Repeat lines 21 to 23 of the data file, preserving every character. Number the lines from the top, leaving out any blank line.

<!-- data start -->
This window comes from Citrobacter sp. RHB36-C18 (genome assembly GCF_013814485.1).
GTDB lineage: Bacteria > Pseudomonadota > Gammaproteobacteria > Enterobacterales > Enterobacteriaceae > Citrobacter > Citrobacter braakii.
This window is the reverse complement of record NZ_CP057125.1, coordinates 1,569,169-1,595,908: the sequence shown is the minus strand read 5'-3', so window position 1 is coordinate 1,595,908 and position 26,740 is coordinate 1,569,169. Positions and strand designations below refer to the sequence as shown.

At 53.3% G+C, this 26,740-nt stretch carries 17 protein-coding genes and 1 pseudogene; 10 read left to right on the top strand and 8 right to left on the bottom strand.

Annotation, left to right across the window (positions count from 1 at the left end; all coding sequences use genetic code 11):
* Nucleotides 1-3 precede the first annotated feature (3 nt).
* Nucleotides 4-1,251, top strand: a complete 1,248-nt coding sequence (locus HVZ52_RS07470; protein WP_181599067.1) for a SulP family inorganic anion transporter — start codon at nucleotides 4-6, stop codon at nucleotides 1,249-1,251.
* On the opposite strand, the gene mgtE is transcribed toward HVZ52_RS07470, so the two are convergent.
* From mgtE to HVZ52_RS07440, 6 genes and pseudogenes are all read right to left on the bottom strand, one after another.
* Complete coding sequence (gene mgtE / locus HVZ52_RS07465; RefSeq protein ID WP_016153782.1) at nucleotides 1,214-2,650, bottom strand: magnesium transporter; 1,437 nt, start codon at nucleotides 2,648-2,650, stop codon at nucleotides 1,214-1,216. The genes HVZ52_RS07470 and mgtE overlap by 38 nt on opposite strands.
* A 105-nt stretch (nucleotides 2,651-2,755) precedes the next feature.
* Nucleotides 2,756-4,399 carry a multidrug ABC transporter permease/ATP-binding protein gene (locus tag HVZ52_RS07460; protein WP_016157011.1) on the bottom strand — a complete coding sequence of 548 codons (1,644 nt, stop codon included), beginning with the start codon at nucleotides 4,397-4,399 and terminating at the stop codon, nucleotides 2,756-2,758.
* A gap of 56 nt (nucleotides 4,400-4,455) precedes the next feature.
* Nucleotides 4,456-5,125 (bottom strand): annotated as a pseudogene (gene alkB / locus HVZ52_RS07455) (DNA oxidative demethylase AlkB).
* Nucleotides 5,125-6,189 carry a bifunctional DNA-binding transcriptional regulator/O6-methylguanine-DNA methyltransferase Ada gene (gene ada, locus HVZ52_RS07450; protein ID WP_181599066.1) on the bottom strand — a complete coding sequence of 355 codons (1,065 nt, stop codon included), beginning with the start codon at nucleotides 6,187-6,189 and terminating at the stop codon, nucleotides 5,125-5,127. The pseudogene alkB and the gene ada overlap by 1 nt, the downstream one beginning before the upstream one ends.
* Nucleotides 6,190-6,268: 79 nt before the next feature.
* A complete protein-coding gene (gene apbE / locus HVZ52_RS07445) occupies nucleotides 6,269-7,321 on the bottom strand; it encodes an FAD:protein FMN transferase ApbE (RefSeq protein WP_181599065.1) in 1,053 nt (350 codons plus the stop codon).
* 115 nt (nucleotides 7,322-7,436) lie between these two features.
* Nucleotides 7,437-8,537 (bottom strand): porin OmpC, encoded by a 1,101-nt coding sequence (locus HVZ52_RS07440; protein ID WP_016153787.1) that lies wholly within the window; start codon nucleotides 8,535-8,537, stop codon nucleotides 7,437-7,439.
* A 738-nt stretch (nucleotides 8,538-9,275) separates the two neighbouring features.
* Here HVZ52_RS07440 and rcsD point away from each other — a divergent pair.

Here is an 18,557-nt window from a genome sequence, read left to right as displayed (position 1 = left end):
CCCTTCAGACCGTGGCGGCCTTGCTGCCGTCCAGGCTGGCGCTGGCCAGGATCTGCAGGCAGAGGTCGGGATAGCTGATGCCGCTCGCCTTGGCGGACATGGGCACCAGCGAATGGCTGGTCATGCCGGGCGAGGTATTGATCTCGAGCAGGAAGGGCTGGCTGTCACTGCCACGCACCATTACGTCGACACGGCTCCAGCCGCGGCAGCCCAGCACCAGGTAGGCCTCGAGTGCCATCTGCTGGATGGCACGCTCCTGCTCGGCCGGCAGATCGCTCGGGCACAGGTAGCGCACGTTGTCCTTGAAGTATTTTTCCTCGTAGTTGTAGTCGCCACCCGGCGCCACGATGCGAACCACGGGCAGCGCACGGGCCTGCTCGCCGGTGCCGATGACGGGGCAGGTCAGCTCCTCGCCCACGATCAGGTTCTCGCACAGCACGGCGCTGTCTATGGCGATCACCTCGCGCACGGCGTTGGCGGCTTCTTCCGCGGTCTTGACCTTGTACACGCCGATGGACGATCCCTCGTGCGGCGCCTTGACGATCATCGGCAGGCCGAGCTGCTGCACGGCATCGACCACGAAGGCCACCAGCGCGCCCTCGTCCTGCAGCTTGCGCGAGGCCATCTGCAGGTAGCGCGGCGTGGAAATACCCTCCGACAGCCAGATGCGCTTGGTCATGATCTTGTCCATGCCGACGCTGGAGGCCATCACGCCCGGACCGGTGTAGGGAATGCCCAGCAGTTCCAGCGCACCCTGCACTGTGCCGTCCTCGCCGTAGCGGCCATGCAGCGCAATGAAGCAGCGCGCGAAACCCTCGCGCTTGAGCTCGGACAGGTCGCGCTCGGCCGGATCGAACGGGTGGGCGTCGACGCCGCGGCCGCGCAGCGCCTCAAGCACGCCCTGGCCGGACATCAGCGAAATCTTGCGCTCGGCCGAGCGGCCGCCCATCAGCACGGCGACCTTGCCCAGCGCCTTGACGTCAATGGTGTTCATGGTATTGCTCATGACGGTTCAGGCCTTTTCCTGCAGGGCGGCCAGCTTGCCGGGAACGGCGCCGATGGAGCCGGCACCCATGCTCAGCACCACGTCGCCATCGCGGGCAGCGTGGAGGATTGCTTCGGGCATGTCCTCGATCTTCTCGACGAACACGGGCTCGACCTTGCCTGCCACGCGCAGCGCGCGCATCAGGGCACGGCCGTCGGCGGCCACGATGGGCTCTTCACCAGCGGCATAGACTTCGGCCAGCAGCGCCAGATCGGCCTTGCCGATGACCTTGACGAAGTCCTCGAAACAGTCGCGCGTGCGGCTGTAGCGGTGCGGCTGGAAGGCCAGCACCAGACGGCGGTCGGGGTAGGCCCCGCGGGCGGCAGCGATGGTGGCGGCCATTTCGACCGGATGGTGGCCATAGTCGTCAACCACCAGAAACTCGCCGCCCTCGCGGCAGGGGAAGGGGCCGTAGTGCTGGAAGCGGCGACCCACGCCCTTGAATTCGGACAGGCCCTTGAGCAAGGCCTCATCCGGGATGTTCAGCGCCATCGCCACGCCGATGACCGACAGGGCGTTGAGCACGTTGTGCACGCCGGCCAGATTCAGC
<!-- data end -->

* Here HVZ52_RS07440 and rcsD point away from each other — a divergent pair.

Here is an 18,557-nt window from a genome sequence, read left to right as displayed (position 1 = left end):
CCCTTCAGACCGTGGCGGCCTTGCTGCCGTCCAGGCTGGCGCTGGCCAGGATCTGCAGGCAGAGGTCGGGATAGCTGATGCCGCTCGCCTTGGCGGACATGGGCACCAGCGAATGGCTGGTCATGCCGGGCGAGGTATTGATCTCGAGCAGGAAGGGCTGGCTGTCACTGCCACGCACCATTACGTCGACACGGCTCCAGCCGCGGCAGCCCAGCACCAGGTAGGCCTCGAGTGCCATCTGCTGGATGGCACGCTCCTGCTCGGCCGGCAGATCGCTCGGGCACAGGTAGCGCACGTTGTCCTTGAAGTATTTTTCCTCGTAGTTGTAGTCGCCACCCGGCGCCACGATGCGAACCACGGGCAGCGCACGGGCCTGCTCGCCGGTGCCGATGACGGGGCAGGTCAGCTCCTCGCCCACGATCAGGTTCTCGCACAGCACGGCGCTGTCTATGGCGATCACCTCGCGCACGGCGTTGGCGGCTTCTTCCGCGGTCTTGACCTTGTACACGCCGATGGACGATCCCTCGTGCGGCGCCTTGACGATCATCGGCAGGCCGAGCTGCTGCACGGCATCGACCACGAAGGCCACCAGCGCGCCCTCGTCCTGCAGCTTGCGCGAGGCCATCTGCAGGTAGCGCGGCGTGGAAATACCCTCCGACAGCCAGATGCGCTTGGTCATGATCTTGTCCATGCCGACGCTGGAGGCCATCACGCCCGGACCGGTGTAGGGAATGCCCAGCAGTTCCAGCGCACCCTGCACTGTGCCGTCCTCGCCGTAGCGGCCATGCAGCGCAATGAAGCAGCGCGCGAAACCCTCGCGCTTGAGCTCGGACAGGTCGCGCTCGGCCGGATCGAACGGGTGGGCGTCGACGCCGCGGCCGCGCAGCGCCTCAAGCACGCCCTGGCCGGACATCAGCGAAATCTTGCGCTCGGCCGAGCGGCCGCCCATCAGCACGGCGACCTTGCCCAGCGCCTTGACGTCAATGGTGTTCATGGTATTGCTCATGACGGTTCAGGCCTTTTCCTGCAGGGCGGCCAGCTTGCCGGGAACGGCGCCGATGGAGCCGGCACCCATGCTCAGCACCACGTCGCCATCGCGGGCAGCGTGGAGGATTGCTTCGGGCATGTCCTCGATCTTCTCGACGAACACGGGCTCGACCTTGCCTGCCACGCGCAGCGCGCGCATCAGGGCACGGCCGTCGGCGGCCACGATGGGCTCTTCACCAGCGGCATAGACTTCGGCCAGCAGCGCCAGATCGGCCTTGCCGATGACCTTGACGAAGTCCTCGAAACAGTCGCGCGTGCGGCTGTAGCGGTGCGGCTGGAAGGCCAGCACCAGACGGCGGTCGGGGTAGGCCCCGCGGGCGGCAGCGATGGTGGCGGCCATTTCGACCGGATGGTGGCCATAGTCGTCAACCACCAGAAACTCGCCGCCCTCGCGGCAGGGGAAGGGGCCGTAGTGCTGGAAGCGGCGACCCACGCCCTTGAATTCGGACAGGCCCTTGAGCAAGGCCTCATCCGGGATGTTCAGCGCCATCGCCACGCCGATGACCGACAGGGCGTTGAGCACGTTGTGCACGCCGGCCAGATTCAGC